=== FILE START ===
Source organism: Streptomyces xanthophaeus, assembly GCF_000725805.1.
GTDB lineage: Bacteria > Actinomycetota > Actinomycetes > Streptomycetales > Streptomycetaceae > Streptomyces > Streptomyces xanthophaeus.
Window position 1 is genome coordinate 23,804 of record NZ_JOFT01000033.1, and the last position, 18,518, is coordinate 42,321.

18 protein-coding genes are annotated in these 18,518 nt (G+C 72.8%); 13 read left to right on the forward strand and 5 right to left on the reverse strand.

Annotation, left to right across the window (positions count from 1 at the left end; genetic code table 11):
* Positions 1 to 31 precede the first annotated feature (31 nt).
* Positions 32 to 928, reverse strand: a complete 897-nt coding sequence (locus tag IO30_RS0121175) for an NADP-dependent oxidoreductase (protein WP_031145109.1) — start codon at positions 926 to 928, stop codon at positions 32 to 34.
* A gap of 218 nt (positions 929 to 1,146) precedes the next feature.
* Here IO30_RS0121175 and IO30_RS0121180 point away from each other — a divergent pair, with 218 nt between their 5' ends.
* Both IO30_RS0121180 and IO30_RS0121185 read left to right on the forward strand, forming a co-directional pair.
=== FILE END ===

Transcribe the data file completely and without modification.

Source organism: Streptomyces xanthophaeus, assembly GCF_000725805.1.
GTDB lineage: Bacteria > Actinomycetota > Actinomycetes > Streptomycetales > Streptomycetaceae > Streptomyces > Streptomyces xanthophaeus.
Window position 1 is genome coordinate 23,804 of record NZ_JOFT01000033.1, and the last position, 18,518, is coordinate 42,321.

18 protein-coding genes are annotated in these 18,518 nt (G+C 72.8%); 13 read left to right on the forward strand and 5 right to left on the reverse strand.

Annotation, left to right across the window (positions count from 1 at the left end; genetic code table 11):
* Positions 1 to 31 precede the first annotated feature (31 nt).
* Positions 32 to 928, reverse strand: a complete 897-nt coding sequence (locus tag IO30_RS0121175) for an NADP-dependent oxidoreductase (protein WP_031145109.1) — start codon at positions 926 to 928, stop codon at positions 32 to 34.
* A gap of 218 nt (positions 929 to 1,146) precedes the next feature.
* Here IO30_RS0121175 and IO30_RS0121180 point away from each other — a divergent pair, with 218 nt between their 5' ends.
* Both IO30_RS0121180 and IO30_RS0121185 read left to right on the forward strand, forming a co-directional pair.